2: Comfrey Green Manure
Green manure is an alternative to—or supplement to—animal manures as a soil amendment. Green manure plants are simply cut back and turned into the soil.
For those on city lots who may not have easy access to livestock manures, green manures are the way to go. In fact, out of all the comfrey uses in the garden, this is by far the simplest.
Manure sources are rated for their NPK values (Nitrogen-Phosphorus-Potassium) since these are the primary nutrients that plants need for healthy growth.
Compared to animal manures, comfrey values of NPK are relatively low. However, its nutrients are more immediately bioavailable to plants. Whereas animal manures can burn plants if added during the growing season, comfrey green manure can be applied at any time.
When using comfrey as a green manure, add chopped comfrey to garden soil in the fall. Gently mix it into the top layers of the soil using a digging fork. By spring, it will have mostly decomposed and enriched the soil.
Alternatively, comfrey manure can be added in the early spring—at least two weeks before planting. To jumpstart the decomposition of the comfrey manure at this late date, try the quick method explained above under Activate Compost.
Note: Comfrey plants may not emerge from their winter slumber until late March/early April depending on your location, so there may not be comfrey leaves to chop and spread before the growing season gets underway.
To counteract this potential problem, see the next step!
3: Powdered Comfrey (The Best-Kept Secret of all the Comfrey Uses!)
Having dried comfrey on hand is a habit that I’ve grown accustomed to
I use the dried comfrey leaves to make a healing salve for cuts, scrapes, bites, bruises, sore joints, and all manner of external ailments.
Dried and powdered (root or leaf) comfrey can also be used to build and fertilize garden soil.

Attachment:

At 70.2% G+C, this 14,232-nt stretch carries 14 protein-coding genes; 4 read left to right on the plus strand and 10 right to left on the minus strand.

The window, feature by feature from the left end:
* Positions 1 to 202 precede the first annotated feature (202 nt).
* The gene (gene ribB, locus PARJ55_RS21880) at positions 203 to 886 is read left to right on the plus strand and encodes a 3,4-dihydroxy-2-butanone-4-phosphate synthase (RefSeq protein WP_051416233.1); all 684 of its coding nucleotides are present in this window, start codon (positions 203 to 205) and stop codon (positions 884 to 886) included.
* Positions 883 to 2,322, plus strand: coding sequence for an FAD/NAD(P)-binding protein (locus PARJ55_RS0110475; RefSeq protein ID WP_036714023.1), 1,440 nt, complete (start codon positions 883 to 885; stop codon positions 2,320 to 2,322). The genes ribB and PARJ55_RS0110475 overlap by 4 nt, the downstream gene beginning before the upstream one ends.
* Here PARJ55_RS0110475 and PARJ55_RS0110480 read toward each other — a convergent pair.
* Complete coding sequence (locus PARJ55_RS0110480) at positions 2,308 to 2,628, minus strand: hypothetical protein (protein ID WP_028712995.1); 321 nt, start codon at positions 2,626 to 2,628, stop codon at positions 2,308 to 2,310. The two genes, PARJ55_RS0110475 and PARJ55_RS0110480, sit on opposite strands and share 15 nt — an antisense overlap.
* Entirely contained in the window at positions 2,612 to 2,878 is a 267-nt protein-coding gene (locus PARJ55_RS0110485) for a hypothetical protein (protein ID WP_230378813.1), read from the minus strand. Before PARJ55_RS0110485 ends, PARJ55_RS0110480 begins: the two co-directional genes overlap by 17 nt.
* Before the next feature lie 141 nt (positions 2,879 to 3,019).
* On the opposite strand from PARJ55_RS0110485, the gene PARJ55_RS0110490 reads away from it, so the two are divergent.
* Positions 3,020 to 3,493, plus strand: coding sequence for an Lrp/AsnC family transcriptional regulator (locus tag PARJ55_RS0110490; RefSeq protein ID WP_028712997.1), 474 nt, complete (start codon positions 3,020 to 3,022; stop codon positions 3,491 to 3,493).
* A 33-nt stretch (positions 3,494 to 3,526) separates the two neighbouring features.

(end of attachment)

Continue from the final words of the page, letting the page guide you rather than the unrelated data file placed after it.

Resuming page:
Make your own by air drying comfrey or by using a dehydrator (here’s mine) at 95 degrees until crisp. Remove the dried leaves from the stems and use a blender or coffee grinder to make a leaf powder. Store in an air-tight container.
Simply mix powdered comfrey into the soil with a digging fork, about two weeks before planting. Remember that powdered comfrey is more concentrated than fresh leaves, so a little goes a long way. A sprinkle along each row should be plenty.
Powdered comfrey fertilizer can be used in late winter/early spring garden before comfrey plants have woken up and produced leaves. The powder also decomposes more readily than fresh leaves, which is better for the spring garden.
4: Condition Soil on Future Perennial Garden Sites
Comfrey’s roots reach deep into the earth, breaking up heavy clay and creating channels for aeration and better water absorption.
Over time, its decomposing leaves and roots fertilize the soil. This dual action of decomposing leaves and roots can help improve marginal land.
If you have an area with compacted soil where you plan to grow edible perennials in the future (such as a food forest), plant the area with soil-busters like comfrey to break up the hardpan and loosen and condition the soil in preparation.